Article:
Infographic: Healthcare’s Blockchain Security Solution

September 26th, 2018 by Melanie Matthews

As technology continues to advance, healthcare data security is becoming a great paradox where data breaches are quite commonplace. Blockchain technology is a promising solution to healthcare cybersecurity, according to a new infographic by Duquesne University.

The infographic provides an overview of blockchain basics, adoption and how it can be used in healthcare.

A New Vision for Remote Patient Monitoring: Creating Sustainable Financial, Operational and Clinical OutcomesAs healthcare moves out of the brick-and-mortar traditional setting into patients’ homes and their workplaces, and becomes much more proactive, the University of Pittsburgh Medical Center (UPMC) has been expanding its remote patient monitoring program. The remote patient monitoring program at UPMC has its roots in the heart failure program but has since expanded to additional disease states across the integrated delivery system’s continuum of care.

A New Vision for Remote Patient Monitoring: Creating Sustainable Financial, Operational and Clinical Outcomes delves into the evolution of UPMC’s remote patient monitoring program from its initial focus on heart failure to how the program was scaled vertically and horizontally. Click here for more information.

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Infographic: HHS Budgets Poised to Rise in FY19 Appropriations

September 24th, 2018 by Melanie Matthews

Congress is expected to pass appropriations bills within the next week that provide funding increases to the U.S. Department of Health and Human Service’s (HHS) budget over both last year and the President’s FY19 Budget Request, according to a new infographic by Avascent.

The infographic provides a snapshot of how major operating divisions are expected to fare and highlights HHS’ priorities with bipartisan support.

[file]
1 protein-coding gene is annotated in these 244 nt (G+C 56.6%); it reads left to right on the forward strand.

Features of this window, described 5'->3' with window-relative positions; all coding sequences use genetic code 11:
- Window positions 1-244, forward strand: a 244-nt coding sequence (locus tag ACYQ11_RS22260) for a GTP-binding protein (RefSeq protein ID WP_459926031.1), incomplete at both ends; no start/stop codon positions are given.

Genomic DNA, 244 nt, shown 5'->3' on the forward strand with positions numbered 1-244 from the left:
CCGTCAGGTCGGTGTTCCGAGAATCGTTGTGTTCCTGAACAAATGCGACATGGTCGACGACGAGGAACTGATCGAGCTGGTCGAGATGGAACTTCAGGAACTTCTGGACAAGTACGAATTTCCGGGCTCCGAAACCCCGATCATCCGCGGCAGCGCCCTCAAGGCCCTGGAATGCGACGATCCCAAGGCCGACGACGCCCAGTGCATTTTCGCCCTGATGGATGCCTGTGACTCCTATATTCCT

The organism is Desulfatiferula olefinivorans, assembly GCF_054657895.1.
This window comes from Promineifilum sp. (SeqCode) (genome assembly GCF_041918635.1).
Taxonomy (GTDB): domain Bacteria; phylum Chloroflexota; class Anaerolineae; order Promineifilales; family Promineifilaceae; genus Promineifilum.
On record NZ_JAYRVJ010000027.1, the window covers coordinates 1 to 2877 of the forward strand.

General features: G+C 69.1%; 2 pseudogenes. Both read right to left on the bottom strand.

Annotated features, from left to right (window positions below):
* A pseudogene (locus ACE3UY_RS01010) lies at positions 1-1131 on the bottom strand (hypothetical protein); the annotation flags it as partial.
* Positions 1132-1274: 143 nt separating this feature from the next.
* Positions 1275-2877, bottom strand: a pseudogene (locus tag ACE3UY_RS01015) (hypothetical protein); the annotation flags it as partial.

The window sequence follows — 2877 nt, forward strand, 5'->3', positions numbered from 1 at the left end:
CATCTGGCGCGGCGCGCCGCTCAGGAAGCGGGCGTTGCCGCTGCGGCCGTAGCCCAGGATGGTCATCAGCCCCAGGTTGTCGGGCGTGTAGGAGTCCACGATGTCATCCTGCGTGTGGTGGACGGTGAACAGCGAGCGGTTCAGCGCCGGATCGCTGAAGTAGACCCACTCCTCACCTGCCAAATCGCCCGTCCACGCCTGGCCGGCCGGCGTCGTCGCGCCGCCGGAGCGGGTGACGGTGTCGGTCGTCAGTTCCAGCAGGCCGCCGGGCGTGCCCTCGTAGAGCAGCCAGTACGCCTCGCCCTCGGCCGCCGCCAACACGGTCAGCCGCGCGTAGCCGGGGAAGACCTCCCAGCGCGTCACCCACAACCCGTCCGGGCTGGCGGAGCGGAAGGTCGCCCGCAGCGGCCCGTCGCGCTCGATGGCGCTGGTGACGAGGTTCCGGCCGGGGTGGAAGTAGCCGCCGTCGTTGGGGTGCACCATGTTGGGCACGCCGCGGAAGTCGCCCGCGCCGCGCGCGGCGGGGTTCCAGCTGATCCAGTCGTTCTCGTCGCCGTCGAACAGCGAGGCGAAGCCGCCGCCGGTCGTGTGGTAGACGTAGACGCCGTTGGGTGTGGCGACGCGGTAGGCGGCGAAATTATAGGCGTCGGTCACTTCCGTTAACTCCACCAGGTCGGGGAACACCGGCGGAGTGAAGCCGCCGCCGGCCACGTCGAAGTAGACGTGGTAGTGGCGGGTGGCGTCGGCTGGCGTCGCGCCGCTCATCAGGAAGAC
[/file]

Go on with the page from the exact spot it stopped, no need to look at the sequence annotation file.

Profiting from Population Health Revenue in an ACO: Framework for Medicare Shared Savings and MIPS SuccessA laser focus on population health interventions and processes can generate immediate revenue streams for fledgling accountable care organizations that support the hard work of creating a sustainable ACO business model. This population health priority has proven a lucrative strategy for Caravan Health, whose 23 ACO clients saved more than $26 million across approximately 250,000 covered lives in 2016 under the Medicare Shared Savings Program (MSSP).

Profiting from Population Health Revenue in an ACO: Framework for Medicare Shared Savings and MIPS Success examines Caravan Health’s population health-focused approach for ACOs and its potential for positioning ACOs for success under MSSP and MACRA’s Merit-based Incentive Payment System (MIPS).

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Infographic: Using Machine Learning To Unlock Value Across the Healthcare Value Chain

September 21st, 2018 by Melanie Matthews

Machine learning (ML) is transforming the healthcare industry by changing the way care is delivered, and its impact is poised to increase, according to a new infographic by McKinsey & Company.

The infographic examines potential ML healthcare use cases and challenges to overcome to best leverage ML techniques.